ABC Curve, Pareto Principle, Pareto Analysis or even the 80/20 Rule. Regardless of the name, this is a tool (usually in column chart form), which aims to group and order various occurrences to identify problems in companies. The understanding is simple: 80% of consequences stem from 20% of causes.
Every manager has gone through times when he had to deal with many demands, problems and solutions seemed either distant, or too complex for the moment.
Workload, responsibilities and charges are high right now. Agility and assertiveness are required at all times. And to be honest, any mistake could mean a big problem down the road.
In the midst of chaos, you need to be calm. But, more than that, organization, discipline, focus and making use of tools that really help in the management are necessary.
In this sense, the ABC curve exists to provide time and fundamental discipline to deal with demand and understand the casual relationship within companies.
We’ll talk better in this article about what Pareto Analysis is. We will cover its concept, origin, application, characteristics and benefits.
Stay with us.
What is the ABC curve?
The Pareto Principle is a scheme that groups and orders the frequency of certain occurrences within a company. It is usually done in graphic form – but this is not mandatory.
It’s called the 80/20 Rule because of its conception that 80% of problems are generally caused by 20% of the factors.
This method exists to demonstrate to people that it is possible to direct time and effort, in an organized way, on really big issues.
The same goes for actions already done. Instead of spending hours and hours on end with repeated activities, it is possible to focus on some specific actions.
In other words, it serves to make everyday work more strategic, aimed at what really makes a difference to generate better results.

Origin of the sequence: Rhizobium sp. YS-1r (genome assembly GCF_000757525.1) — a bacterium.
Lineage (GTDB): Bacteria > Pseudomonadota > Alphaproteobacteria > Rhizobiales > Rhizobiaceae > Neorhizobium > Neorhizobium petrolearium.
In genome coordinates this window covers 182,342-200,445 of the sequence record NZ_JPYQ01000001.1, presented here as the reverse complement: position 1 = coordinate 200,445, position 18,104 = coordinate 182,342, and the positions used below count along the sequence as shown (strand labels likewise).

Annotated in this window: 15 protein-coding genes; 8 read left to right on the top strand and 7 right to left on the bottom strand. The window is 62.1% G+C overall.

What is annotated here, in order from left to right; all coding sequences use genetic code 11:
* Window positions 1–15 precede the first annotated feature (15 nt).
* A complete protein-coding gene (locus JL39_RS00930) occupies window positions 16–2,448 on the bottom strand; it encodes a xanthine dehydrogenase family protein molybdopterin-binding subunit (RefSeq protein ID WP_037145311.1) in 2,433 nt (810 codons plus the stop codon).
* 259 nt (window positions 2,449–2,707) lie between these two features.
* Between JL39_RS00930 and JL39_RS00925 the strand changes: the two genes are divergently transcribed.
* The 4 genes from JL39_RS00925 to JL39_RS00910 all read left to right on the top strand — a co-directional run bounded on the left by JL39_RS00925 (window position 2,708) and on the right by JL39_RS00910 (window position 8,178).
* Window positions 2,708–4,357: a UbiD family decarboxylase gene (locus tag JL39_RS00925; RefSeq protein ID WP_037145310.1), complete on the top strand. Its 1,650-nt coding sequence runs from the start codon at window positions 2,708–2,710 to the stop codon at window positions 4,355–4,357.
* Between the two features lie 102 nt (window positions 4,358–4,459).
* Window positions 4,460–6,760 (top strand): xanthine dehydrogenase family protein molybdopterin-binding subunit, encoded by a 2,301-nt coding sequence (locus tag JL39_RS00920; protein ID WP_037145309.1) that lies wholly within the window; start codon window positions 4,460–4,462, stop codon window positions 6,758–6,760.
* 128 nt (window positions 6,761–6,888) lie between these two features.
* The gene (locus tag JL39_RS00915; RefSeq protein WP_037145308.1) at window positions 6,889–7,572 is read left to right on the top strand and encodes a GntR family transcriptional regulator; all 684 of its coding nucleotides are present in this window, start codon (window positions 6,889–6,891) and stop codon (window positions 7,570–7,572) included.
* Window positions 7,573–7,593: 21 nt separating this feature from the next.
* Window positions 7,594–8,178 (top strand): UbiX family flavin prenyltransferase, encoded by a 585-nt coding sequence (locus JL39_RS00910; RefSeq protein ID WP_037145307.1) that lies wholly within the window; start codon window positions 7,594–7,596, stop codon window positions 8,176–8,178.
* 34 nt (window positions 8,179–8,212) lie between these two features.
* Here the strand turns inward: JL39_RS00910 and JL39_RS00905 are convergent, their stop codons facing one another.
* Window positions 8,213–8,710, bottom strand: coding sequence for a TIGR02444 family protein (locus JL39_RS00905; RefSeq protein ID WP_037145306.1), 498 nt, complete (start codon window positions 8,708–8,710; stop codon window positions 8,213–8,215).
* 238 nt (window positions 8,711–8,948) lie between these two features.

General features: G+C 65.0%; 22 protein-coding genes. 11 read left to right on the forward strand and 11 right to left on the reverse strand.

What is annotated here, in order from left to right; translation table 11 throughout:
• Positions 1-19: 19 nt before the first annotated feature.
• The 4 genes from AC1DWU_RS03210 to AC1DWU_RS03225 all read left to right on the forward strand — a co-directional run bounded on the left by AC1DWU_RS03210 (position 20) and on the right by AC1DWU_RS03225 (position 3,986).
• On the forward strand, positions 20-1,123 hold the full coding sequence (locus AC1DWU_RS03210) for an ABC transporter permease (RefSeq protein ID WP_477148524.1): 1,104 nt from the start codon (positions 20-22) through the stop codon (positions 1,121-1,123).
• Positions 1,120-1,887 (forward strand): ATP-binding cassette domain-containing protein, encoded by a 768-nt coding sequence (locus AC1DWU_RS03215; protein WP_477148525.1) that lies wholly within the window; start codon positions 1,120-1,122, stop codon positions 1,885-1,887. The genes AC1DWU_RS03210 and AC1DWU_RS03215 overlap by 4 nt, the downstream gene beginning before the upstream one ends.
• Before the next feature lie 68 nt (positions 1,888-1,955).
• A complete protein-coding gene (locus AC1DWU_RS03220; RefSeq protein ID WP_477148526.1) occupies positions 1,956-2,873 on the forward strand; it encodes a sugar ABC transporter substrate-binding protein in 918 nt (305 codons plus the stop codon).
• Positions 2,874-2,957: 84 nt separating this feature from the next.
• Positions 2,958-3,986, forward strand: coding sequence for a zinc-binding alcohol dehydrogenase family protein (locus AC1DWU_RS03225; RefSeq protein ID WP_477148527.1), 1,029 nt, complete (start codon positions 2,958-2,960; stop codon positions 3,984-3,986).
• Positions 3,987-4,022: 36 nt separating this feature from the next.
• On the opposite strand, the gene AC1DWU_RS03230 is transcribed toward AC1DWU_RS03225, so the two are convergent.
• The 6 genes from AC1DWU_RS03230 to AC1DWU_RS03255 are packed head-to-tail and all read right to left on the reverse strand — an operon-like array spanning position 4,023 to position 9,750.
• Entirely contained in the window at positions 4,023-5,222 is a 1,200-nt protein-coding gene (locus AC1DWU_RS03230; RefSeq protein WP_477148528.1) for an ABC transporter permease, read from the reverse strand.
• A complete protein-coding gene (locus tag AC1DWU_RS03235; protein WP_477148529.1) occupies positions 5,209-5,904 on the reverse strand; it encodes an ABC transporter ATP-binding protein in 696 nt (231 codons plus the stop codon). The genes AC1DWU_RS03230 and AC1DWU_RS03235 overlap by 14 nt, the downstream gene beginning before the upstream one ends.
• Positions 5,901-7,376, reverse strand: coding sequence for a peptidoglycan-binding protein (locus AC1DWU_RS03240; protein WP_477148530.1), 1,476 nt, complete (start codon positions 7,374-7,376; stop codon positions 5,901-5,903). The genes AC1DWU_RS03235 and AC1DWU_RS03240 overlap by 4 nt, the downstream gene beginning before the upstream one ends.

One of the names of this tool, the ABC curve, is due to the methodology used.
The following separation occurs to understand the origin of the 80% of the problems and the 20% on the origin within the factors:
- Class A – the greatest importance, value or quantity of the analysis, which corresponds to 20% of the total;
- Class B – importance, value or intermediate quantity, which corresponds to 30% of the total;
- Class C – of lesser importance, value or quantity, which corresponds to 50% of the total.
If it wasn’t clear, we’ll explain it better. So, how about a little history?
The Origin of Pareto Analysis
At this point you may be wondering why this name, “Pareto Diagram”.
The baptism is due to a tribute paid to the Italian economist Vilfredo Pareto.
He was responsible for developing this principle in 1892.
His conception came from the observation made about the pods in his garden. 20% of them contained 80% of the total peas.
From there, he developed his method and applied it to the economy of his country, Italy.
He managed to prove the concentration of income and social inequality present on Italian soil.